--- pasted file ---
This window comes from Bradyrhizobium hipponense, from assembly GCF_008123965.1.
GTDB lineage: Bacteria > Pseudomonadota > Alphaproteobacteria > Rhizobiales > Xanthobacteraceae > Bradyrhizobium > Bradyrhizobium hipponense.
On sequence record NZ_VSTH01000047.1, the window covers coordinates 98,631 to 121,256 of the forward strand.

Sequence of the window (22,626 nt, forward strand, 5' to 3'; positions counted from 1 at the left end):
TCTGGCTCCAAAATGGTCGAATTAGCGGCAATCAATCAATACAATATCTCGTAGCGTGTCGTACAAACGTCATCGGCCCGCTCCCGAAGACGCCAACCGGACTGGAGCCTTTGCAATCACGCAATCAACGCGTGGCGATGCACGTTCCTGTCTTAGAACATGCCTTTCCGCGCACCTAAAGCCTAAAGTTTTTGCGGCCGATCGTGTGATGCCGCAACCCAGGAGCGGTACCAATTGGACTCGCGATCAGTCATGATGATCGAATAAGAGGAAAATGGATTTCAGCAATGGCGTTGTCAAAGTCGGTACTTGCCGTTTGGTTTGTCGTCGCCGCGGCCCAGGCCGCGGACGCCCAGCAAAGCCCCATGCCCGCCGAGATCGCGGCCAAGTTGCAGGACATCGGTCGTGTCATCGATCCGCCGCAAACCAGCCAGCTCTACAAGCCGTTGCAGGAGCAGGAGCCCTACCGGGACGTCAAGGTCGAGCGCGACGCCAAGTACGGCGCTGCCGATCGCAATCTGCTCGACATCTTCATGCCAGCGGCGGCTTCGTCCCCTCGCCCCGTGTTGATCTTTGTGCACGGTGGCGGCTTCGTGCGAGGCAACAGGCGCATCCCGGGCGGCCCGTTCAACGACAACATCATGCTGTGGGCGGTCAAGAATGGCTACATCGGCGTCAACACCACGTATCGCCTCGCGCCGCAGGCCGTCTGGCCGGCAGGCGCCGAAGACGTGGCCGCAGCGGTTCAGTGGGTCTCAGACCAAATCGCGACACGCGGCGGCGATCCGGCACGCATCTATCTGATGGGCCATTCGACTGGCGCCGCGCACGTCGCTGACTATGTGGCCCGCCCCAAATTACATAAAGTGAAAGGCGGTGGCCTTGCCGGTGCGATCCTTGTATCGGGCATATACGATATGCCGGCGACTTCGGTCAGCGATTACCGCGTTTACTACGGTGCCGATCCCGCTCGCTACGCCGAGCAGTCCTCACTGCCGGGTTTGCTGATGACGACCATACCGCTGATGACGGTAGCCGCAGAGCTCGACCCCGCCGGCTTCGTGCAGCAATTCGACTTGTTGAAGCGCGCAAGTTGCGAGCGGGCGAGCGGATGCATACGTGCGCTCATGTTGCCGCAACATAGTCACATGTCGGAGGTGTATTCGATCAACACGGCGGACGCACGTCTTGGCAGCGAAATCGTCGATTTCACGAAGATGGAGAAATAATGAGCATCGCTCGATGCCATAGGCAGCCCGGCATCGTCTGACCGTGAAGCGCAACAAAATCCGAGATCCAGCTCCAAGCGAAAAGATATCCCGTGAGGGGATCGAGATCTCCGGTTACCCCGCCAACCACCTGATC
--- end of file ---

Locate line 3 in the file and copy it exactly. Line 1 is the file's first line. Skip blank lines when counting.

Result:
On sequence record NZ_VSTH01000047.1, the window covers coordinates 98,631 to 121,256 of the forward strand.